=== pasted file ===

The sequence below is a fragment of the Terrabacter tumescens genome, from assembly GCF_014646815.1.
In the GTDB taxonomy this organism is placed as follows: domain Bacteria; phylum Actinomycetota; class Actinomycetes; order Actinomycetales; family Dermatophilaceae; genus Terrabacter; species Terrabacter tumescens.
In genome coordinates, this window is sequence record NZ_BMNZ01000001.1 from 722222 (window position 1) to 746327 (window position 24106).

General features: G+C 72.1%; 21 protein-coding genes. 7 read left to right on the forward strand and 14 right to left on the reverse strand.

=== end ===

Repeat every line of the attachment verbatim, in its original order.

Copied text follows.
The sequence below is a fragment of the Terrabacter tumescens genome, from assembly GCF_014646815.1.
In the GTDB taxonomy this organism is placed as follows: domain Bacteria; phylum Actinomycetota; class Actinomycetes; order Actinomycetales; family Dermatophilaceae; genus Terrabacter; species Terrabacter tumescens.
In genome coordinates, this window is sequence record NZ_BMNZ01000001.1 from 722222 (window position 1) to 746327 (window position 24106).

General features: G+C 72.1%; 21 protein-coding genes. 7 read left to right on the forward strand and 14 right to left on the reverse strand.